Recommendation in the Freshwater case

"A Mount Vernon teacher defied his bosses and ignored the U.S. Constitution when he continually used his 8th-grade science classes to push his own Christian agenda and he should be fired for it, a state hearing officer has concluded," the Columbus Dispatch (January 8, 2011) reported. The case involves John Freshwater, a middle school science teacher in Mount Vernon, Ohio, who was accused of inappropriate religious activity in the classroom — including displaying posters with the Ten Commandments and Bible verses, branding crosses on the arms of his students with a high-voltage electrical device, and teaching creationism.

After a local family sued Freshwater and the district over his actions in 2008, the Mount Vernon City School District Board of Education voted to begin proceedings to terminate his employment in the district; the Dispatch explained, "Before Ohio teachers can be fired, they are entitled to a hearing before a referee, who then makes a recommendation to the school board." In Freshwater's case, the administrative hearings proceeded sporadically for the better part of two years. Detailed reports on the hearings by Richard B. Hoppe are available on The Panda's Thumb blog (search for "Freshwater").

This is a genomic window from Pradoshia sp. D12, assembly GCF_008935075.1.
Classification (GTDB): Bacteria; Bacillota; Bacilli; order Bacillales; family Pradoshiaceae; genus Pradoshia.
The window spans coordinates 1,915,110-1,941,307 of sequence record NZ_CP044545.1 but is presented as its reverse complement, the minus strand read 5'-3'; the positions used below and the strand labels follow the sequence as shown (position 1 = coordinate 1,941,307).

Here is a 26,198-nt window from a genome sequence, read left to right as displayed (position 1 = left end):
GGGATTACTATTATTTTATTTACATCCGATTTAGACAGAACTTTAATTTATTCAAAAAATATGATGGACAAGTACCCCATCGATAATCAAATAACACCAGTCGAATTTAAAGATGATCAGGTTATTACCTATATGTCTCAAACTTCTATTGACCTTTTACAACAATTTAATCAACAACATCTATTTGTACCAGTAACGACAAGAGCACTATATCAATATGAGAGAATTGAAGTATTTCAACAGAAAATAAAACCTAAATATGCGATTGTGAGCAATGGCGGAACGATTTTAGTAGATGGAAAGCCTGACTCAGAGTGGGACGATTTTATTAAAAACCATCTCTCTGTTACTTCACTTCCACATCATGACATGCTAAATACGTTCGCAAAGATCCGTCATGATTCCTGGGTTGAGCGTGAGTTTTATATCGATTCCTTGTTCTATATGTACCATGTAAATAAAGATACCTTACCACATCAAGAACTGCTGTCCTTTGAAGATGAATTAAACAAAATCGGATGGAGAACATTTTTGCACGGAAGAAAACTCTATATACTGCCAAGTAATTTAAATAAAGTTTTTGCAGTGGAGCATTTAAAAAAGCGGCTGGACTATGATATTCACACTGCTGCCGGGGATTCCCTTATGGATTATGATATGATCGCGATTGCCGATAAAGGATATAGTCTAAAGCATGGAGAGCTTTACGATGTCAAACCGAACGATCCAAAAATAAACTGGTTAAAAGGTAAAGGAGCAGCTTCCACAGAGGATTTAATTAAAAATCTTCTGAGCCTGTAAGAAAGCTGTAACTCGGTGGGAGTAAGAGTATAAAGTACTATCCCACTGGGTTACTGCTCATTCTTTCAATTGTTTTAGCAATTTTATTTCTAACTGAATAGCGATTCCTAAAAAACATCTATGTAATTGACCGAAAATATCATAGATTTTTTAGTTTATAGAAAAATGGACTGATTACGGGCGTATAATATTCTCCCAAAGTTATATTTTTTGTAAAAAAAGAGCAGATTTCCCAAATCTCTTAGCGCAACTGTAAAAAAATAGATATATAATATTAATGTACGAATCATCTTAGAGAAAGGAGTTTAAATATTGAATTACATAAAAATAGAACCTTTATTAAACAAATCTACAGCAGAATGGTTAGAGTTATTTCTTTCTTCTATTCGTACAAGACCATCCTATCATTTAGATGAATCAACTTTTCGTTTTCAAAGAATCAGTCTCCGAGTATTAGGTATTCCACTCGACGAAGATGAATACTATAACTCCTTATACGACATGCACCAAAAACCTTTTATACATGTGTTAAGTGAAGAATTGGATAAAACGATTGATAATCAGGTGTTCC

In his report, R. Lee Shepherd, who presided over the hearings, recommended Freshwater's firing, writing (PDF), "he persisted in his attempts to make eighth grade science what he thought it should be — an examination of accepted scientific curriculum with the discerning eye of Christian doctrine." Discussing Freshwater's presentation of "the evidence both for and against evolution," he observed that while the evidence for evolution was provided by the science textbooks, "the evidence against evolution was based, in large part, upon the Christian religious [principles] of Creationism and Intelligent Design."

Shepherd's recommendation is not binding on the board, and Freshwater's minister told the Dispatch that Freshwater would have no comment until the board decided whether to terminate his employment. Freshwater's actions also provoked a lawsuit, Doe v. Mount Vernon Board of Education et al., which was settled in December 2010, with a payment to the plaintiffs of almost half a million dollars. Freshwater filed his own lawsuit against the Mount Vernon City School District Board of Education in June 2009, but then filed a notice to dismiss it in October 2010.